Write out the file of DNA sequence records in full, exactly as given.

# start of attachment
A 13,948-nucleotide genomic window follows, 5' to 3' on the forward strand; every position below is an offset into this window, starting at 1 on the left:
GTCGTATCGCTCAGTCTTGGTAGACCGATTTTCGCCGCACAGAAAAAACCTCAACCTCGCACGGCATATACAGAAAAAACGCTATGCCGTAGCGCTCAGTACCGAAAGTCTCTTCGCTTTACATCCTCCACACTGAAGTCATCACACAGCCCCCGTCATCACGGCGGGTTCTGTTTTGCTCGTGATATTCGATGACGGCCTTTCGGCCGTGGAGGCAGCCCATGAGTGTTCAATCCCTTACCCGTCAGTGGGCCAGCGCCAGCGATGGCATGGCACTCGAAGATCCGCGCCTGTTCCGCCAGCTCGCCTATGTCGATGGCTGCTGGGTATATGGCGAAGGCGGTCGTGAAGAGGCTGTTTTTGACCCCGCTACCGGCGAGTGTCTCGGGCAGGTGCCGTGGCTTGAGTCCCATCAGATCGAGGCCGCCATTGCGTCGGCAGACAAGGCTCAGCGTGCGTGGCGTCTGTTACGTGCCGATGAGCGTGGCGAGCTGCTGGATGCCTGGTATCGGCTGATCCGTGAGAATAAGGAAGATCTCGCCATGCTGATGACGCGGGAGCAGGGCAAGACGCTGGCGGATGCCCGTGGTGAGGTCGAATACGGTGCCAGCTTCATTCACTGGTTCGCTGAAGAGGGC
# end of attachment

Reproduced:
A 13,948-nucleotide genomic window follows, 5' to 3' on the forward strand; every position below is an offset into this window, starting at 1 on the left:
GTCGTATCGCTCAGTCTTGGTAGACCGATTTTCGCCGCACAGAAAAAACCTCAACCTCGCACGGCATATACAGAAAAAACGCTATGCCGTAGCGCTCAGTACCGAAAGTCTCTTCGCTTTACATCCTCCACACTGAAGTCATCACACAGCCCCCGTCATCACGGCGGGTTCTGTTTTGCTCGTGATATTCGATGACGGCCTTTCGGCCGTGGAGGCAGCCCATGAGTGTTCAATCCCTTACCCGTCAGTGGGCCAGCGCCAGCGATGGCATGGCACTCGAAGATCCGCGCCTGTTCCGCCAGCTCGCCTATGTCGATGGCTGCTGGGTATATGGCGAAGGCGGTCGTGAAGAGGCTGTTTTTGACCCCGCTACCGGCGAGTGTCTCGGGCAGGTGCCGTGGCTTGAGTCCCATCAGATCGAGGCCGCCATTGCGTCGGCAGACAAGGCTCAGCGTGCGTGGCGTCTGTTACGTGCCGATGAGCGTGGCGAGCTGCTGGATGCCTGGTATCGGCTGATCCGTGAGAATAAGGAAGATCTCGCCATGCTGATGACGCGGGAGCAGGGCAAGACGCTGGCGGATGCCCGTGGTGAGGTCGAATACGGTGCCAGCTTCATTCACTGGTTCGCTGAAGAGGGC